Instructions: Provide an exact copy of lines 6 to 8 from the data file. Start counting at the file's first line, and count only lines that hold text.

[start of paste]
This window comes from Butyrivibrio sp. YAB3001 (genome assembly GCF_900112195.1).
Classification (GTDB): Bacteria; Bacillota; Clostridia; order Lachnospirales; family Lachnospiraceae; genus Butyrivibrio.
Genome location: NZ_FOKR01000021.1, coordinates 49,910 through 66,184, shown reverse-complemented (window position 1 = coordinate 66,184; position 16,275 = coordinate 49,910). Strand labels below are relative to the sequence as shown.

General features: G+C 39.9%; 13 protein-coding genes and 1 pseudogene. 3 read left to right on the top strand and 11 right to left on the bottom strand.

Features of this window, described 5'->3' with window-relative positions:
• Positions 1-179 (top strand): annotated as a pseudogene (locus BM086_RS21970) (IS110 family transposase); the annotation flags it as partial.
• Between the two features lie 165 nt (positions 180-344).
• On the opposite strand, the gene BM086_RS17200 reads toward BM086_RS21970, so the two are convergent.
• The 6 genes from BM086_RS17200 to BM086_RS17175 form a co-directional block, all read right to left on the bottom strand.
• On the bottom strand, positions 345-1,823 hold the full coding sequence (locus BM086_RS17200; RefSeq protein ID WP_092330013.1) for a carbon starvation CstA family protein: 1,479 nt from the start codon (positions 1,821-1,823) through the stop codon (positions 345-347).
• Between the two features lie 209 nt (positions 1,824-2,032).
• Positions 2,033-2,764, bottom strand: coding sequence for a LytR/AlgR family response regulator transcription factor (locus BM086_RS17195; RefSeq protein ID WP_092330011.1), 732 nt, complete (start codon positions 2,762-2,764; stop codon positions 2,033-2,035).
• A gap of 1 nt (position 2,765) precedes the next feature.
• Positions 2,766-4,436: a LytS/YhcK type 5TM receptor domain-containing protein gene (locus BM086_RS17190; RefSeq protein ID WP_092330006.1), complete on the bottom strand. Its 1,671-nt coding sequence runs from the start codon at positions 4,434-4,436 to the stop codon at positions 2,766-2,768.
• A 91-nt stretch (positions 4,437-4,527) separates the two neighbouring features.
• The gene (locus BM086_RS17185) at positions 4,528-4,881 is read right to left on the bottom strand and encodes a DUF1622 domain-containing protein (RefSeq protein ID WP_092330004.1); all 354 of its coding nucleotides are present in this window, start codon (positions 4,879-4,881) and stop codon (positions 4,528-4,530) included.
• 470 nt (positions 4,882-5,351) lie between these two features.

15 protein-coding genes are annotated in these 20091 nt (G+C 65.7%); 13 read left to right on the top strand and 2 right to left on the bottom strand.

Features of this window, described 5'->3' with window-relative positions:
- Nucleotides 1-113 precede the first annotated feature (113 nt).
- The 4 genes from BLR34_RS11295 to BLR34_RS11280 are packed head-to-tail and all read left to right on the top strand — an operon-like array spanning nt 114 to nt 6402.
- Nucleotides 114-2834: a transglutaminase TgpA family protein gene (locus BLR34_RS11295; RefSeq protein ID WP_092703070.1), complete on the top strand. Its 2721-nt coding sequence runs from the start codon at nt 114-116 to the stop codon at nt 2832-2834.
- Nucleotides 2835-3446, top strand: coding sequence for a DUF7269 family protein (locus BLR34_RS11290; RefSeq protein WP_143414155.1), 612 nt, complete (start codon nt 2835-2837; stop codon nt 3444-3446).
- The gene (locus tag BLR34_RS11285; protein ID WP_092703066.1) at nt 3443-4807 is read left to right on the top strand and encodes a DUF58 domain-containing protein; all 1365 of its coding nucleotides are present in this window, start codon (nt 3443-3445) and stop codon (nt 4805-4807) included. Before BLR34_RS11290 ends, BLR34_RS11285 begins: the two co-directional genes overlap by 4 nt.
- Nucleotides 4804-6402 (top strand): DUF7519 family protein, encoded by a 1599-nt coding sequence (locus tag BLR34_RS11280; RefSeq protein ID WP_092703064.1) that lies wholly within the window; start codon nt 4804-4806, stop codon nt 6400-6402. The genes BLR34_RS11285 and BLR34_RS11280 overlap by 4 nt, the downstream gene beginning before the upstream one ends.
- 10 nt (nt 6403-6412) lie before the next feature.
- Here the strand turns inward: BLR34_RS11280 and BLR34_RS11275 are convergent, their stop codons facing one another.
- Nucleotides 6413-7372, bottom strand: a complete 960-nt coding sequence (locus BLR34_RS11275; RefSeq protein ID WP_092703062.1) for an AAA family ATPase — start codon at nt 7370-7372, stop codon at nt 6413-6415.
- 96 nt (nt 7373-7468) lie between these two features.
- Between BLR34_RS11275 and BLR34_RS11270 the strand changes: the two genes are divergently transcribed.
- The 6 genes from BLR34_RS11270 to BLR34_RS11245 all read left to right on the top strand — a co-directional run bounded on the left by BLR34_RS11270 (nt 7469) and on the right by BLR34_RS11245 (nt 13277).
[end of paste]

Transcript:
• Positions 1-179 (top strand): annotated as a pseudogene (locus BM086_RS21970) (IS110 family transposase); the annotation flags it as partial.
• Between the two features lie 165 nt (positions 180-344).
• On the opposite strand, the gene BM086_RS17200 reads toward BM086_RS21970, so the two are convergent.